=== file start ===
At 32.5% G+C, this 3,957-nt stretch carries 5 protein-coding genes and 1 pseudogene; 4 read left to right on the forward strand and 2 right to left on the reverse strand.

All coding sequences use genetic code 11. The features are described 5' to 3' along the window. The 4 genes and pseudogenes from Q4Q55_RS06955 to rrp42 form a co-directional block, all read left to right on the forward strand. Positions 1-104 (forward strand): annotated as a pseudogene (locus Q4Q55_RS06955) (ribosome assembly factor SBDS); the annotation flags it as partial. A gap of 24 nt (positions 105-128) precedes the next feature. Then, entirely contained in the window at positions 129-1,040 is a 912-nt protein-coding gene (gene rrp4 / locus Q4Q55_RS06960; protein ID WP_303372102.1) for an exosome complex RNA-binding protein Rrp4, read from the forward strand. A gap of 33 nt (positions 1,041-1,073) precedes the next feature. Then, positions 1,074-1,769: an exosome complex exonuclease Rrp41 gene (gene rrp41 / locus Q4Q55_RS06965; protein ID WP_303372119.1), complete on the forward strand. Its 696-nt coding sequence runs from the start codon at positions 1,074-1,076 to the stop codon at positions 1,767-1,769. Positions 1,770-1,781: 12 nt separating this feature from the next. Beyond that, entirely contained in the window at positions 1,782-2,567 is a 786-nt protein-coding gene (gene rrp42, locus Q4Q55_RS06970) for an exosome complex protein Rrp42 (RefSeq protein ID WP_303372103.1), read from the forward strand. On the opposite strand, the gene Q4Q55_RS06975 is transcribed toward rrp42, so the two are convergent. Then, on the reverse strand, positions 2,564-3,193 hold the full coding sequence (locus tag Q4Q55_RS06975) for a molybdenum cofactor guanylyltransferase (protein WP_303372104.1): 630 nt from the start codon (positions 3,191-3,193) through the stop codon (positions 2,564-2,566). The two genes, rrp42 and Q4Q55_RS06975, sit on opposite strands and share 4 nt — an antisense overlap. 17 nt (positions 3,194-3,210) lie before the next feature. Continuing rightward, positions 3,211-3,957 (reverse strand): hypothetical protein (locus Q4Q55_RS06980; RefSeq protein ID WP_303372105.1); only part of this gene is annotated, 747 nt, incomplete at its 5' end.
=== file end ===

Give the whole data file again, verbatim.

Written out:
At 32.5% G+C, this 3,957-nt stretch carries 5 protein-coding genes and 1 pseudogene; 4 read left to right on the forward strand and 2 right to left on the reverse strand.

All coding sequences use genetic code 11. The features are described 5' to 3' along the window. The 4 genes and pseudogenes from Q4Q55_RS06955 to rrp42 form a co-directional block, all read left to right on the forward strand. Positions 1-104 (forward strand): annotated as a pseudogene (locus Q4Q55_RS06955) (ribosome assembly factor SBDS); the annotation flags it as partial. A gap of 24 nt (positions 105-128) precedes the next feature. Then, entirely contained in the window at positions 129-1,040 is a 912-nt protein-coding gene (gene rrp4 / locus Q4Q55_RS06960; protein ID WP_303372102.1) for an exosome complex RNA-binding protein Rrp4, read from the forward strand. A gap of 33 nt (positions 1,041-1,073) precedes the next feature. Then, positions 1,074-1,769: an exosome complex exonuclease Rrp41 gene (gene rrp41 / locus Q4Q55_RS06965; protein ID WP_303372119.1), complete on the forward strand. Its 696-nt coding sequence runs from the start codon at positions 1,074-1,076 to the stop codon at positions 1,767-1,769. Positions 1,770-1,781: 12 nt separating this feature from the next. Beyond that, entirely contained in the window at positions 1,782-2,567 is a 786-nt protein-coding gene (gene rrp42, locus Q4Q55_RS06970) for an exosome complex protein Rrp42 (RefSeq protein ID WP_303372103.1), read from the forward strand. On the opposite strand, the gene Q4Q55_RS06975 is transcribed toward rrp42, so the two are convergent. Then, on the reverse strand, positions 2,564-3,193 hold the full coding sequence (locus tag Q4Q55_RS06975) for a molybdenum cofactor guanylyltransferase (protein WP_303372104.1): 630 nt from the start codon (positions 3,191-3,193) through the stop codon (positions 2,564-2,566). The two genes, rrp42 and Q4Q55_RS06975, sit on opposite strands and share 4 nt — an antisense overlap. 17 nt (positions 3,194-3,210) lie before the next feature. Continuing rightward, positions 3,211-3,957 (reverse strand): hypothetical protein (locus Q4Q55_RS06980; RefSeq protein ID WP_303372105.1); only part of this gene is annotated, 747 nt, incomplete at its 5' end.